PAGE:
December 1, 2016, was a day to remember. Weeks and weeks of planning, long days and nights, hundreds upon hundreds of emails and phone calls, all in preparation for December 1, 2016 – World AIDS Day.
We began planning the annual event that J-FLAG hosts for World AIDS Day in mid-October. It was set to be a high-level breakfast forum that asked 200 people from various personal and professional backgrounds to come together under the theme “Celebrating the Gains, Meeting the Challenges.” Attendees included representatives from government, civil society organizations, religious affiliations, academia, media and more. The program featured notable individuals such as Jamaican Minister of Health Dr. Christopher Tufton, USAID Jamaica Mission Director Maura Barry Boyle, UNAIDS Jamaica Officer-in-charge Dr. Nkhensani Mathabathe and Director of the Division of Global HIV and TB (DGHT) at the U.S. Centers for Disease Control and Prevention (CDC) Dr. Shannon Hader. It was truly amazing to see so many passionate and hard-working individuals involved in the national HIV response in Jamaica showing their support on such an important day.
For me, World AIDS Day 2016 is about more than just the event itself. You see, I had a hand in many stages of the planning. My tasks included designing and sending out the save the dates, sending out the formal invitations, tracking the RSVPs and creating the guest list and arranging volunteers for the event. This may not seem like much, but let me tell you, it was a LOT of work. When the big day finally arrived, I could hardly contain my excitement! Every staff member at J-FLAG had been working tirelessly to ensure the event was a success and finally all their hard work was about to come to fruition.
I arrived at the location of the event sometime around 6 a.m. It was my responsibility to supervise the amazing volunteers that had agreed to come help out with greeting, registration of guests, seating and many other tasks. Clipboard in hand, I waited patiently for guests to begin arriving, hoping that everything would go smoothly. Just as is the case with any event, there were a few small mishaps. I’m sure my stress levels would have blown off the charts had it not been for the incredible volunteers who handled every confusing request or idea I threw at them with ease. All in all, the event was a huge success and definitely an experience I will remember forever.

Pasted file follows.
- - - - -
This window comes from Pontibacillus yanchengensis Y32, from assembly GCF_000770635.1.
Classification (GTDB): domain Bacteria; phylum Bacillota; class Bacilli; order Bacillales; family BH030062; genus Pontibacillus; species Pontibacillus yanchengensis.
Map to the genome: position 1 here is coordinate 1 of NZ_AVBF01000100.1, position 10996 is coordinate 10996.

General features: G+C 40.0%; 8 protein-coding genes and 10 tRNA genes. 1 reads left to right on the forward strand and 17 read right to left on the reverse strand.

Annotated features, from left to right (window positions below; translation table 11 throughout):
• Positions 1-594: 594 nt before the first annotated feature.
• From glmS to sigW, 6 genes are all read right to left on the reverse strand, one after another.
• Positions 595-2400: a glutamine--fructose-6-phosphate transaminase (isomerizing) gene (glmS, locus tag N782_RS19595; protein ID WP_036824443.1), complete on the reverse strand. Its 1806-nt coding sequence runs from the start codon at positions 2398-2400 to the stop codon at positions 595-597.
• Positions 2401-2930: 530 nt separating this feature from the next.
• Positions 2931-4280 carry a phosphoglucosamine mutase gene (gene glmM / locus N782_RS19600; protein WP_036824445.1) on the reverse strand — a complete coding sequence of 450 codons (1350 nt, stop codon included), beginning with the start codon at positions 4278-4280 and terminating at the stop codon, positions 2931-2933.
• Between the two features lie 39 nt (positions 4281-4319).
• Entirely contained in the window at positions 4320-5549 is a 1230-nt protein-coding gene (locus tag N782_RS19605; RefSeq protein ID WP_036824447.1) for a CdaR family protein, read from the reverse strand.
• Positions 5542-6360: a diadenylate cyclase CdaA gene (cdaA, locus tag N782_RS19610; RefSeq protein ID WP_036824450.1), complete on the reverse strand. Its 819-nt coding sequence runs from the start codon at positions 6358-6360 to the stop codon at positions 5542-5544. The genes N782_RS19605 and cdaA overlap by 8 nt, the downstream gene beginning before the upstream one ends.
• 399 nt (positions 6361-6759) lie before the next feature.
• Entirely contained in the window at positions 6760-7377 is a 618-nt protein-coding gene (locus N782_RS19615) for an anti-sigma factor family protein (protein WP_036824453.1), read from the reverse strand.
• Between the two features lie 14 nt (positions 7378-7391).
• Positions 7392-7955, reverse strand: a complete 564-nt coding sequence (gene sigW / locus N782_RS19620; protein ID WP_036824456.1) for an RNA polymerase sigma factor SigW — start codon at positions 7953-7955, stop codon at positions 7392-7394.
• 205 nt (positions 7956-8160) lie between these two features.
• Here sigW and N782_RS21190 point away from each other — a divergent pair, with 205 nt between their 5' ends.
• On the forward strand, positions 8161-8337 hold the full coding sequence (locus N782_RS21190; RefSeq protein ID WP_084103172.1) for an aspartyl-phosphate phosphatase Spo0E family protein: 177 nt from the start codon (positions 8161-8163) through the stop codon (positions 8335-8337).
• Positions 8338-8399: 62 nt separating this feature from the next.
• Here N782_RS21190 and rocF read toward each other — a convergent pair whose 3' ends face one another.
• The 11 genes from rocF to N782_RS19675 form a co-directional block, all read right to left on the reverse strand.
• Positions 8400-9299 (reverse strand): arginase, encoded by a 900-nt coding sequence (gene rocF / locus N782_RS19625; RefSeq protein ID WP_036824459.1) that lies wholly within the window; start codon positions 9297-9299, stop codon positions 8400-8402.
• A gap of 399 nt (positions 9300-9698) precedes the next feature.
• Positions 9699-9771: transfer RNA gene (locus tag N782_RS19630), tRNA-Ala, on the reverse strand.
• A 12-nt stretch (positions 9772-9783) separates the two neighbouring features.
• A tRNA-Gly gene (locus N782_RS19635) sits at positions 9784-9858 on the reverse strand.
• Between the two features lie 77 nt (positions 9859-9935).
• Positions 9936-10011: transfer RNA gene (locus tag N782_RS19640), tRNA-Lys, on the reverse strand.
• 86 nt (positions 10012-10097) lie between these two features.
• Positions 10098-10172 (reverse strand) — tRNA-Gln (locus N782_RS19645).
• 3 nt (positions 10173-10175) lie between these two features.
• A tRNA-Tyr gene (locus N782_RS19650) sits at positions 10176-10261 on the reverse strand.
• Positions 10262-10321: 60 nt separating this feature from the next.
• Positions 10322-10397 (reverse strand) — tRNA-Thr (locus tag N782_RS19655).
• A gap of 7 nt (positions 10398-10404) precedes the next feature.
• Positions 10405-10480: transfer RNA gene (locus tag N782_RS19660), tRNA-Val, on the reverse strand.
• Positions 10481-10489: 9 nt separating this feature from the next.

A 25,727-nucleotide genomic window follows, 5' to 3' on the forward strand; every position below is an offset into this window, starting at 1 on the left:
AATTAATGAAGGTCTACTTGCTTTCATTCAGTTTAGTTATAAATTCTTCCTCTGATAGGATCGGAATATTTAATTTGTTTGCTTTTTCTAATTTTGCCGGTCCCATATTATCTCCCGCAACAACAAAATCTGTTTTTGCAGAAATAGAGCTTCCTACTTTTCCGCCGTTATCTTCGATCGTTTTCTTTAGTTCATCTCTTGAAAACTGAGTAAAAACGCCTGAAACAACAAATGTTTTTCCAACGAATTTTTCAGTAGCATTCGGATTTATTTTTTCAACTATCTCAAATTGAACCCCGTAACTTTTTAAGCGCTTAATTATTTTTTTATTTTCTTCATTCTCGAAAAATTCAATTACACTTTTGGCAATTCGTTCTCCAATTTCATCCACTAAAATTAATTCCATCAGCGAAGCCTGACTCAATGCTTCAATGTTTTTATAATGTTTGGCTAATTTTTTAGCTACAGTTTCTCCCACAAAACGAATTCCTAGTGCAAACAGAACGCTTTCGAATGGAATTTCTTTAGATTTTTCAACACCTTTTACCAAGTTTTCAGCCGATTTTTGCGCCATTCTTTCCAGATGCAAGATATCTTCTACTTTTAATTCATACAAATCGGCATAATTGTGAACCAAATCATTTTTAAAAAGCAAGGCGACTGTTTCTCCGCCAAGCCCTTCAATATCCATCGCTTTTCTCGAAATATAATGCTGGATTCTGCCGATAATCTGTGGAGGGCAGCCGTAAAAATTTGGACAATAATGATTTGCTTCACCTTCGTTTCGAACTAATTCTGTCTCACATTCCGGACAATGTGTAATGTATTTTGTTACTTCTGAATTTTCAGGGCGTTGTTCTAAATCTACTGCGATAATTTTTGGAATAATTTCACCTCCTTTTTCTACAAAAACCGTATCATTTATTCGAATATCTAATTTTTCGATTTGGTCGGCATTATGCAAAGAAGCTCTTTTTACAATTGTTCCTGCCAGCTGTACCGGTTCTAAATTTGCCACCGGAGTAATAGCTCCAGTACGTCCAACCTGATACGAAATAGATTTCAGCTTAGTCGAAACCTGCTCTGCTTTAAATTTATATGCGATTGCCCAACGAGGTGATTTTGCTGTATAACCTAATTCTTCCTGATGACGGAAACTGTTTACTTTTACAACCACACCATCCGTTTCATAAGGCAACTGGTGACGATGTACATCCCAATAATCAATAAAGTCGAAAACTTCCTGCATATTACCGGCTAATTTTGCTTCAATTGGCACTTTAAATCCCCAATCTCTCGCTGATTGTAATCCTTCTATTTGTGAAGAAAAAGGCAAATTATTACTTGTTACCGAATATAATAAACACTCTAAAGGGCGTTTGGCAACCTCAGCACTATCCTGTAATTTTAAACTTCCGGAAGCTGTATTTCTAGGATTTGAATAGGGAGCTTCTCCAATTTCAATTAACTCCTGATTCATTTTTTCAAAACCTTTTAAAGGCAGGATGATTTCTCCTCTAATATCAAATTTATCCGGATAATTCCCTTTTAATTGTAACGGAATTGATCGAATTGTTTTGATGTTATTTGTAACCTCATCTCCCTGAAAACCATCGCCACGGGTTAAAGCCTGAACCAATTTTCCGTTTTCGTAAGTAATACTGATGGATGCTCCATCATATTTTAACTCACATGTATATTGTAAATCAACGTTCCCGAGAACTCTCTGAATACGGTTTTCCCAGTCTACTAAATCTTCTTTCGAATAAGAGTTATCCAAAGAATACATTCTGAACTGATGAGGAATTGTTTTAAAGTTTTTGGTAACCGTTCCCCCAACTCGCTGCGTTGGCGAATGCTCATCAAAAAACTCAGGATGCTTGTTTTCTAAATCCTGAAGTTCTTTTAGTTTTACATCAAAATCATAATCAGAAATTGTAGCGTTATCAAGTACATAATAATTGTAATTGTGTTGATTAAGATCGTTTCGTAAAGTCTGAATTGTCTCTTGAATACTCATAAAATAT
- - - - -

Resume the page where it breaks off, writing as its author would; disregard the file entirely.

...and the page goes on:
In typical Jamaican fashion, the World AIDS Day events were far from over. We hurried home from the event to quickly change and head to the meeting place for a road march being organized by the National Family Planning Board – Sexual Health Agency of Jamaica (NFPB-SHA). Once again, this was an outstanding example of the remarkable and admirable way that the organizations working in the sexual health and/or human rights field in Jamaica support each other. We proudly marched alongside members of organizations including but not limited to Jamaica Network of Seropositives (JN+), Eve for Life, Caribbean Vulnerable Communities Coalition (CVC) and UNICEF Jamaica. NOT TO MENTION, NFPB had organized two parade float-like buses, a marching band, students and flash mob-style dancers to turn the road march into an all-out parade. We marched proudly through downtown Kingston and ended at St. William Grant Park, where a health fair providing free HIV and Syphilis tests, family planning services and concert had been planned.
Between the breakfast forum and the road march, World AIDS Day 2016 will undoubtedly remain one of my fondest memories of my time spent here in Jamaica. To see all the photos from the breakfast forum click here: goo.gl/zrtI3w and the road march click here: goo.gl/sxAPqD.
That’s all for now! Things are about to get very busy with exciting new projects here at J-FLAG so stay tuned!
Latest posts by Christine Kinoshita (see all)
- Much Needed Review of the Sexual Offences Act Currently Underway - February 13, 2017
- World AIDS Day 2016 - January 10, 2017
- First Blog Post! Better Late Than Never, Right? - December 20, 2016